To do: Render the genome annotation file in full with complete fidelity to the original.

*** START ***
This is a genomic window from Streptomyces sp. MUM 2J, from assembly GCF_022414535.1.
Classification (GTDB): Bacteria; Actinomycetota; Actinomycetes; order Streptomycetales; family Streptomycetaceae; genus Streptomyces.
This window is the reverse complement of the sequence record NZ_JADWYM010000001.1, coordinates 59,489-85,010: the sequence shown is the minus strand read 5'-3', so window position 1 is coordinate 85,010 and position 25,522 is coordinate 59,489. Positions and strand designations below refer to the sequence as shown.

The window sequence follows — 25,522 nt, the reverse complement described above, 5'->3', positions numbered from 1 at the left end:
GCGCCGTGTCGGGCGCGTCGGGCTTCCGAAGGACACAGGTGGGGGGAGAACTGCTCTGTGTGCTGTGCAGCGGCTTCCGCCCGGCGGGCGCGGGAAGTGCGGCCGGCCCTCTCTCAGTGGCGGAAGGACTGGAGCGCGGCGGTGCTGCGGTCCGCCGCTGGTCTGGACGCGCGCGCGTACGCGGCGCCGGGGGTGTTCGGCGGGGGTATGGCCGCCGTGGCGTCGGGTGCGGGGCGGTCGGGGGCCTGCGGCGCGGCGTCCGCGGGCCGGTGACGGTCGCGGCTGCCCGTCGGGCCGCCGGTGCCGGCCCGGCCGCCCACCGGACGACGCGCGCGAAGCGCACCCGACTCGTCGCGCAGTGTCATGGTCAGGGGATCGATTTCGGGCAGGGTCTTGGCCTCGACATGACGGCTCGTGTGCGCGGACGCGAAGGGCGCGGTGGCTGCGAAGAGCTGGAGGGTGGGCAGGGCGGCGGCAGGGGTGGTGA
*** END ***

This is a genomic window from Streptomyces sp. MUM 2J, from assembly GCF_022414535.1.
Classification (GTDB): Bacteria; Actinomycetota; Actinomycetes; order Streptomycetales; family Streptomycetaceae; genus Streptomyces.
This window is the reverse complement of the sequence record NZ_JADWYM010000001.1, coordinates 59,489-85,010: the sequence shown is the minus strand read 5'-3', so window position 1 is coordinate 85,010 and position 25,522 is coordinate 59,489. Positions and strand designations below refer to the sequence as shown.

The window sequence follows — 25,522 nt, the reverse complement described above, 5'->3', positions numbered from 1 at the left end:
GCGCCGTGTCGGGCGCGTCGGGCTTCCGAAGGACACAGGTGGGGGGAGAACTGCTCTGTGTGCTGTGCAGCGGCTTCCGCCCGGCGGGCGCGGGAAGTGCGGCCGGCCCTCTCTCAGTGGCGGAAGGACTGGAGCGCGGCGGTGCTGCGGTCCGCCGCTGGTCTGGACGCGCGCGCGTACGCGGCGCCGGGGGTGTTCGGCGGGGGTATGGCCGCCGTGGCGTCGGGTGCGGGGCGGTCGGGGGCCTGCGGCGCGGCGTCCGCGGGCCGGTGACGGTCGCGGCTGCCCGTCGGGCCGCCGGTGCCGGCCCGGCCGCCCACCGGACGACGCGCGCGAAGCGCACCCGACTCGTCGCGCAGTGTCATGGTCAGGGGATCGATTTCGGGCAGGGTCTTGGCCTCGACATGACGGCTCGTGTGCGCGGACGCGAAGGGCGCGGTGGCTGCGAAGAGCTGGAGGGTGGGCAGGGCGGCGGCAGGGGTGGTGA